Written by Sarah Elizabeth Hvidberg
For how to contribute to Library Planet look here: https://libraryplanet.net/contribute/
In Tøyen, a part of Norway’s capitol Oslo with high population density and many low-income citizens a fantastic smaller library is situated. I visited the library on a weekday morning and it was already buzzing with life.
”Biblo Tøyen” is different in many ways – one of them being that it is made up of two main buildings located a bit apart. One is a library for adults and smaller children and one is strictly for the 10-15 year olds. In this piece, I will concentrate on the library for adults because the library for young people deserves a piece for itself.
The library is placed on the ground floor of an apartment building and occupies two floors. On the ground floor, you find different seating areas, service point, fiction and children’s’ section. In the basement, all the non-fiction is placed alongside computers and lounge furniture.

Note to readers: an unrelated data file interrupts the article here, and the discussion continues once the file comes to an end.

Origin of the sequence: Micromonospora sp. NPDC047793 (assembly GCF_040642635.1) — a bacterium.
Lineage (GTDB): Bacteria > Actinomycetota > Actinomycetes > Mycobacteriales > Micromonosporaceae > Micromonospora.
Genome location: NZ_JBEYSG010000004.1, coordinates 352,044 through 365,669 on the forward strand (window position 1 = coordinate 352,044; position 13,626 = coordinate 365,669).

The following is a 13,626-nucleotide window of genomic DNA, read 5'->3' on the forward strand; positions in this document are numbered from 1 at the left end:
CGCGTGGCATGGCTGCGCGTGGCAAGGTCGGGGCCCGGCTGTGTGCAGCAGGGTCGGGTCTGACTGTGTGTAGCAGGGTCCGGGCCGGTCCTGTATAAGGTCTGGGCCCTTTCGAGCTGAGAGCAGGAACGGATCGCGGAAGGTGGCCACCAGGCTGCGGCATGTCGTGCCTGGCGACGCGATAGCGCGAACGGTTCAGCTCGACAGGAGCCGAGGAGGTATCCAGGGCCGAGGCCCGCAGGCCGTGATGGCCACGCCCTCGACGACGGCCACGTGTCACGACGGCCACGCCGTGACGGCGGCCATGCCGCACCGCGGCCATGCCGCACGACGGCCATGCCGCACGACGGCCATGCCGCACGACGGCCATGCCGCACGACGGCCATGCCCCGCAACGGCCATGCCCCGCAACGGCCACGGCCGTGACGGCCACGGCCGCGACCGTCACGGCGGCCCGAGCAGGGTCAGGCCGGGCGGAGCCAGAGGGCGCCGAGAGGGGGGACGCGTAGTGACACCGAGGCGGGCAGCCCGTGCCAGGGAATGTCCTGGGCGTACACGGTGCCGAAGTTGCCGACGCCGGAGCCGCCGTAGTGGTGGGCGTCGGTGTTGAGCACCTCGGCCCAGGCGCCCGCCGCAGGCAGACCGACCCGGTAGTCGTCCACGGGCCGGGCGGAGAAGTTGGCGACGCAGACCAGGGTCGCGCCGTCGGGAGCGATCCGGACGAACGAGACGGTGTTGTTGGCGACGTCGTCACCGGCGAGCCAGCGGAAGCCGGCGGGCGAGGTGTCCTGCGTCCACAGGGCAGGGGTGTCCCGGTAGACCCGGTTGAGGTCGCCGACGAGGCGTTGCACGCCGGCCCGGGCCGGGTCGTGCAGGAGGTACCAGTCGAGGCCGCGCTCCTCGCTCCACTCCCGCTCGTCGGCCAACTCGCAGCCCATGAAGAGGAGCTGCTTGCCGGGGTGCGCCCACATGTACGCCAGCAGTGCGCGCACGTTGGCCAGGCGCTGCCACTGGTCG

In an area with many marginalised citizens and high population density the term “Library as third place” makes perfect sense. A place to go to that isn’t quite home but still has the familiarity of a home. The library is decorated with reused materials throughout and has a warm atmosphere.
The philosophy behind this library is clear:
• The library is for people not materials.
• The library knows its users and try to make life easier for them.
• The informal interior design helps de-institutionalizing the library institution.
Something that really caught my eye was the service point which did not look like anything you find in regular Danish libraries. It was simply made up of an old cable drum and on top a shining star. Easy to find and when the librarian would help a patron they would be standing side by side instead of being separated by a counter.
The signs where all written on black board with chalk, ladders and wheelbarrows used as display furniture, lamps made of recycled industrial materials creating a cosy lightning throughout was some of the ingredients used to create an inclusive atmosphere.
As a guest, you step into a library with a very strong profile. A library that is very used and with no doubt has found its place in the local community. This is a library that prioritize being a place to hang out over having a lot of materials and most of the programming is driven by volunteers. This also adds to the engagement with the surrounding community it serves.